Space can be tight these days. As more people turn away from the McMansions of the past and seek smaller, more energy-efficient homes or older houses, they might find themselves with somewhat of a decorating dilemma.
Their larger furniture from times past might not suit their smaller rooms, and it can be difficult to figure out how to arrange newer pieces in a way that doesn’t disrupt the flow of a smaller place or make it look too cramped. If this sounds like you, don’t fret. There are many tips out there that can help you make your smaller home feel spacious. Read on to learn more about how you can make your smaller rooms seem larger with the following decorating tips.
Color Makes a Big Difference
Choose furniture that is visually light. Actual size doesn’t always matter, but visual impact does. Furniture that is lighter in color with visible legs will make the area appear open and airy. In general, it’s better to be able to see the floor, so don’t include chairs or couches that have fabric skirts around their bottoms.
Try a neutral color scheme. Too much color can be distracting and will make you feel like the walls are closing in on you. When the walls and your furniture are kept to a monochromatic scheme, the room will feel much more open and expansive. Your eyes won’t be confused from trying to take in too much stimulation, and if you want to highlight one special piece of another color, it’ll really stand out in a neutral room.
The Illusion of Glass
Consider glass. This ties in with the idea that lighter furniture creates the feeling of more space. A glass coffee table won’t obstruct your view like a solid wood one would, so think about lightening the visual impact by including glass side tables, coffee tables, and TV stands.
Think about different heights
If everything is at eye-level, your room can seem smaller. Play up the vertical dimensions of your room to create the illusion of a grander space. This can be done by installing floor-to-ceiling drapes or placing artwork that is tall but thin along a wall. Doing so will encourage your eyes to move up and down, not just scan a space horizontally.
Try armless furniture
Again, this ties in with the idea that furniture should be visually light. Extra bulk is removed when you decorate with chairs and couches that don’t have large arms, because less space is obstructed. Try a chaise lounge to add some interest without adding heavy bulk.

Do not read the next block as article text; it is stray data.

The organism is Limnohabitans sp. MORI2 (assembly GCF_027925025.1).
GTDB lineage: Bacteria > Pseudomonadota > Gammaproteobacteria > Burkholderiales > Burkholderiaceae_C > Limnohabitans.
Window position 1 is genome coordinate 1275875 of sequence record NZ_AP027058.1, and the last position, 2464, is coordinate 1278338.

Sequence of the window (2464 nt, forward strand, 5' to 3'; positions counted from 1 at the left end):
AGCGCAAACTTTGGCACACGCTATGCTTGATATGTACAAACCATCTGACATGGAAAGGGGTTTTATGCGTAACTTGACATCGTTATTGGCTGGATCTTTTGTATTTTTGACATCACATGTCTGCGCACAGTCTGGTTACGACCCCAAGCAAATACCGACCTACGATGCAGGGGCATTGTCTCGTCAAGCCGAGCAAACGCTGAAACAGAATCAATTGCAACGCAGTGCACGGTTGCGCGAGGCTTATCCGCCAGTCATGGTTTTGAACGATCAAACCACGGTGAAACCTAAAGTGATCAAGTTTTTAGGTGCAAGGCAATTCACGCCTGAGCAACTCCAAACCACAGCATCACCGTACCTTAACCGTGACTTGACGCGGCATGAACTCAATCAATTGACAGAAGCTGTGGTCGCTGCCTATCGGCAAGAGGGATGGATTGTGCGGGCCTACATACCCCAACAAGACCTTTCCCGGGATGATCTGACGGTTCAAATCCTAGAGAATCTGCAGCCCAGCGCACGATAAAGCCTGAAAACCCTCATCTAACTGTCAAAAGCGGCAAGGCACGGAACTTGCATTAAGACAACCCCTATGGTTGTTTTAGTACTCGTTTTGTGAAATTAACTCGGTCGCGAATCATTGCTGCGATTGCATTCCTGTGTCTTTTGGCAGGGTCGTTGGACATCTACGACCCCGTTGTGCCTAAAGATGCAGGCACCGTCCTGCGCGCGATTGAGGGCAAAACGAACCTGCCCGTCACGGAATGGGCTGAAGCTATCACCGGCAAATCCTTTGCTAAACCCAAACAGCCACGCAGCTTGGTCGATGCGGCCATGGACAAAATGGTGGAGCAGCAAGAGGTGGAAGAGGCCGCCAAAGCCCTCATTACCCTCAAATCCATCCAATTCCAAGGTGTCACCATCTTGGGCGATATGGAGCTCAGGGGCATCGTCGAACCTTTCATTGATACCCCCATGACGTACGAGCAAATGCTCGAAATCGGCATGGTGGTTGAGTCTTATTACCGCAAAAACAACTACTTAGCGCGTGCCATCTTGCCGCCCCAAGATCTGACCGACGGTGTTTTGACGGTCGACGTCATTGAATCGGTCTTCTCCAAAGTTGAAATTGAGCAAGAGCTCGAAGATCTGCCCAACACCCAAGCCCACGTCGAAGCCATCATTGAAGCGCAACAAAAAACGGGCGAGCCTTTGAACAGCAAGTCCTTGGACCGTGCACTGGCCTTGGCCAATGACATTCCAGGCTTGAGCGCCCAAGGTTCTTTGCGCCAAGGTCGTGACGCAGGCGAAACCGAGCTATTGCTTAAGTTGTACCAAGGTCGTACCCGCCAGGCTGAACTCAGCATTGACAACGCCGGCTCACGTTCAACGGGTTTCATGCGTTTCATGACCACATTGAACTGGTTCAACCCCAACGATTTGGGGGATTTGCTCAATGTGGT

In smaller homes, storage space can be hard to come by. It’s a good idea to use furniture that also offers the opportunity to store goods like blankets, DVDs, remotes, and other things that you might not want to have on display all the time.
Consider using a vintage steamer trunk as an ottoman, so you can store living room items in it. Alternatively, instead of having a dining table, install a window seat with a smaller table in your kitchen. The cushions can lift off, and things can be stored inside.
Bring in Some Mirrors
Mirrors are great tools for creating an illusion of space. They’ll make your room seem lighter because they’ll double the amount of light coming into the space and reflect it back into the room. Visually, mirrors also make it seem like rooms are bigger because their reflections can sometimes mimic the presence of another door, depending on their size.
Include Appropriate Lighting
It takes up a lot of space in a small room when you have to find spots to put tabletop lamps. A better idea is to include tall, column lamps that can be placed behind furniture but still create a warm ambience. These are also great for reading, as they shine light down onto your book when they’re placed over a chair. Chances are, your space might double for several functions in a smaller house, so it’s better to have lighting that can suit a number of needs.
Float Your Bookshelves
If you’re a big reader and have lots of books, or you’re a collector who has items you’d like to display, forego the heft shelves of the past that take up floor space and look too weighty in smaller rooms. Install floating shelves with brackets along a wall to open up your room. Being able to see the floor makes it easier to clean, but also doesn’t anchor anything to create the impression of weight in a smaller room.
Author Bio: William Taylor is the author to this article. He is very much interested in writing about interior and latest furniture. His site http://www.tomfaulkner.co.uk/ is all about furniture.